Cytology of Bile Duct Brushings: Streaming Ahead with Time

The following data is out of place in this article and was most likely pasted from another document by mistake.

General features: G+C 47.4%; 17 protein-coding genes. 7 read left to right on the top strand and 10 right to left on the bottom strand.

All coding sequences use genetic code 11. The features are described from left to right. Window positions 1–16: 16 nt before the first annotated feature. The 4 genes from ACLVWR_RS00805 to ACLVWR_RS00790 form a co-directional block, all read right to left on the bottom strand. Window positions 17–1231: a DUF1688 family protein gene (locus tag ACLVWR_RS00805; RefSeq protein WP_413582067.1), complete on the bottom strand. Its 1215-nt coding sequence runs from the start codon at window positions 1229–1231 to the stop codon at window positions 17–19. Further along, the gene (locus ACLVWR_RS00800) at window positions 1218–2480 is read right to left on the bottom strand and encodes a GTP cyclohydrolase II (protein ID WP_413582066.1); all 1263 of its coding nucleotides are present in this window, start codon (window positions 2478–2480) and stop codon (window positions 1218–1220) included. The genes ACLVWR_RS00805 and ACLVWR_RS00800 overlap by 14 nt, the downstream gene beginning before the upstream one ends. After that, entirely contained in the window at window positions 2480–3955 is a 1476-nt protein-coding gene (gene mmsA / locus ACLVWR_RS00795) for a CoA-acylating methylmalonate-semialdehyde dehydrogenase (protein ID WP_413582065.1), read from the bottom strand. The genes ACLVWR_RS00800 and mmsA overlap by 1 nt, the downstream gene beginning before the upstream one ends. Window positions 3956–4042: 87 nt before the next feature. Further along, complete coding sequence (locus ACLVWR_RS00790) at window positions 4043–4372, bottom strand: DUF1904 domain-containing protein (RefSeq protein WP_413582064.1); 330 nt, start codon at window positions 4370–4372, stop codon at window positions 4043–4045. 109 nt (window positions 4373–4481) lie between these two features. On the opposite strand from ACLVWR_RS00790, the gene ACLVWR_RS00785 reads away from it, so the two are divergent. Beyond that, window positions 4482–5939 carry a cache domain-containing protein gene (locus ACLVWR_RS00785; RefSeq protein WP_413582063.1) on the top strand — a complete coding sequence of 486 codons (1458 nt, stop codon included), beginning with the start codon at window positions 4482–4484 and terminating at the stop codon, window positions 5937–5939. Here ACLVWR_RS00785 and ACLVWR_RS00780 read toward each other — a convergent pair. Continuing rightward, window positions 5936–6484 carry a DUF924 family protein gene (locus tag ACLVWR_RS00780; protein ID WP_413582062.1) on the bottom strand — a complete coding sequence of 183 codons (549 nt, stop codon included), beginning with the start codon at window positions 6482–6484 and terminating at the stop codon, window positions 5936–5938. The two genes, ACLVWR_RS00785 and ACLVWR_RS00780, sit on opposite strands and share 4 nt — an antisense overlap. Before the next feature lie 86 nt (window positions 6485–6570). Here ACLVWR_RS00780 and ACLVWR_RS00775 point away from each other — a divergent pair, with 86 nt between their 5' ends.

AbstractEndoscopic retrograde brush cytology of the biliary duct is an established tool for evaluation of obstructive biliary strictures or screening of primary sclerosing cholangitis (PSC) patients for dysplasia. It is a simple, minimally invasive procedure that can be performed during a therapeutic ERCP. Most authors have reported a sensitivity of 30-60% and a specificity of 90-100%. A positive result can be a reliable indicator of malignant neoplasm. However, there is no standardized reporting terminology designed specifically for bile duct brushings. Majority of bile duct brushings yield either benign ductal epithelium, reactive atypia of ductal epithelium or suspicious/positive for malignancy. Diagnosing malignancy in bile duct brushings is based on a constellation of cytologic features, and consideration of the overall picture- clinical presentation, radiology/endoscopy findings, etc. Different studies have highlighted various key features for diagnosing malignancy in bile duct brushings. Features most consistently associated with a malignant category are- loss of honeycomb architecture, 3D clusters, high n:c ratio, anisonucleosis (≥1:4 variation), irregular nuclear outlines, coarse clumped chromatin, and single malignant cells in the background. The utility of biliary brush cytology has been expanded by using FISH, immunocytochemistry, and Next-generation sequencing.
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